Cadillac “Eldorado Convertible”, 1974
Antoine de la Mothe Cadillac was a French army officer who founded the city of Detroit in 1701. About two centuries later, in 1902 William Murphy and Henry Leland founded their car company in Detroit, already known as the American capital of automobile industry, and named it after the noble founder of the city.
Cadillac cars soon drew some attention for their build quality and in 1909 the firm was taken over by the growing General Motors and it became, and still is, their high-end brand of the group.
The Eldorado surely was the Cadillac model that contributed most to maintain a high image of the firm in the later post-war period. Introduced in 1953 in the convertible version and known all over the world especially in this version, the Eldorado was later produced also in the coupe version and, for a short period of time, four-door sedan.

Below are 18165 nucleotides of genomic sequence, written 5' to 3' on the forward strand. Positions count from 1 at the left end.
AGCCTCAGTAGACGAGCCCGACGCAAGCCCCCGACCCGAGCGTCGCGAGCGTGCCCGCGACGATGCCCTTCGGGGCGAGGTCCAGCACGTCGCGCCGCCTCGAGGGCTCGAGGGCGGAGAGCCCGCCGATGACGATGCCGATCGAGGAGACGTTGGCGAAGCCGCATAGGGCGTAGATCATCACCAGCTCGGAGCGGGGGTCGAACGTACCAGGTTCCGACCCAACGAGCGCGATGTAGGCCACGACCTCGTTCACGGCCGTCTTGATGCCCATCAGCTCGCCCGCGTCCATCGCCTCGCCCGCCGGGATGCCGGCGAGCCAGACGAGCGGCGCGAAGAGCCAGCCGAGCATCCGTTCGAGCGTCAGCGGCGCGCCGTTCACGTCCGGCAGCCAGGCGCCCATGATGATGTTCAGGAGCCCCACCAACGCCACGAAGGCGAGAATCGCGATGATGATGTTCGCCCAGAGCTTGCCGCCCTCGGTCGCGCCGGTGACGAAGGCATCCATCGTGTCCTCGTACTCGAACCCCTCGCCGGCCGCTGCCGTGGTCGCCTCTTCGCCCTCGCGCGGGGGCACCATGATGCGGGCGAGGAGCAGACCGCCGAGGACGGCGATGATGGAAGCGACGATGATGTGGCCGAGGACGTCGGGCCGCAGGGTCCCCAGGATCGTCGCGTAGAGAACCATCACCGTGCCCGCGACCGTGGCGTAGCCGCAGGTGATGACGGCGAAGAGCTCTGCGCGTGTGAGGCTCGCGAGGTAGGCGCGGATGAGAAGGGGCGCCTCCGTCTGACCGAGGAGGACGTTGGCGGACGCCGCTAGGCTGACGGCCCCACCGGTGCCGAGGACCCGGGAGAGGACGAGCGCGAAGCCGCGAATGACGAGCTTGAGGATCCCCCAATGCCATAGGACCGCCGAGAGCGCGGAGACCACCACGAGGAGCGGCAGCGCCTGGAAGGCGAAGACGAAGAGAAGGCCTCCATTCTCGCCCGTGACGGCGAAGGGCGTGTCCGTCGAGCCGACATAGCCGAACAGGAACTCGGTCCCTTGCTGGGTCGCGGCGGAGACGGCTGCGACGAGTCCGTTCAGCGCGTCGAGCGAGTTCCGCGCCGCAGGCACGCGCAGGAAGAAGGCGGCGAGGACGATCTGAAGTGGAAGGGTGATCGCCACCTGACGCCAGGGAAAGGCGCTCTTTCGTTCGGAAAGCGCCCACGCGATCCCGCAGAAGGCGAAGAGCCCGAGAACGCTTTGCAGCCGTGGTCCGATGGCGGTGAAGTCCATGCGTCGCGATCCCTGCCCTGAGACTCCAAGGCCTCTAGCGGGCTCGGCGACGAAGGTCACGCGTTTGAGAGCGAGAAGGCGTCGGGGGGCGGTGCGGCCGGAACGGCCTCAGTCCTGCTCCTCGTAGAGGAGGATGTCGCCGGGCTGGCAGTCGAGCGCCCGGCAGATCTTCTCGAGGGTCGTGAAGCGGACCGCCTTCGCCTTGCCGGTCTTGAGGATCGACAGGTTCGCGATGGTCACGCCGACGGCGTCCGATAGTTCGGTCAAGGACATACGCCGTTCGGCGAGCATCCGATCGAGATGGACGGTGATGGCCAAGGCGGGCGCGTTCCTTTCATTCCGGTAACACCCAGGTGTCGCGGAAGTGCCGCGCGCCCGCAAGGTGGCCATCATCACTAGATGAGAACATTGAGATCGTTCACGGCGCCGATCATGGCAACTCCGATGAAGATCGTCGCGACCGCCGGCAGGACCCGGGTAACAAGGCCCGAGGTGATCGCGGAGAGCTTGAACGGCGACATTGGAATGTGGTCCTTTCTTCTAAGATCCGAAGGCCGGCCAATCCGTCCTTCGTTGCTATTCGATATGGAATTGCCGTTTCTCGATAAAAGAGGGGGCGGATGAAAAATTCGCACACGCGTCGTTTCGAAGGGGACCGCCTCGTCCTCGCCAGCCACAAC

The car kept in the museum is a Mk 9 Eldorado, made from 1971 to 1978.
This series will keep the front wheel drive layout introduced with the previous generation, and will be the last one to use big-displacement engines, such as the 500 ci (8.2 liters) of our model.
In particolar the 1974 Model Year introduced a new grille, new bumpers and taillights and updated interiors.
It will also be the last Eldorado with fender skirts and front round headlights: the following year the rear wheel arches will be open and the front lamps will become rectangular.
Shooting, Fasoli Gioielli, Cadillac Eldorado
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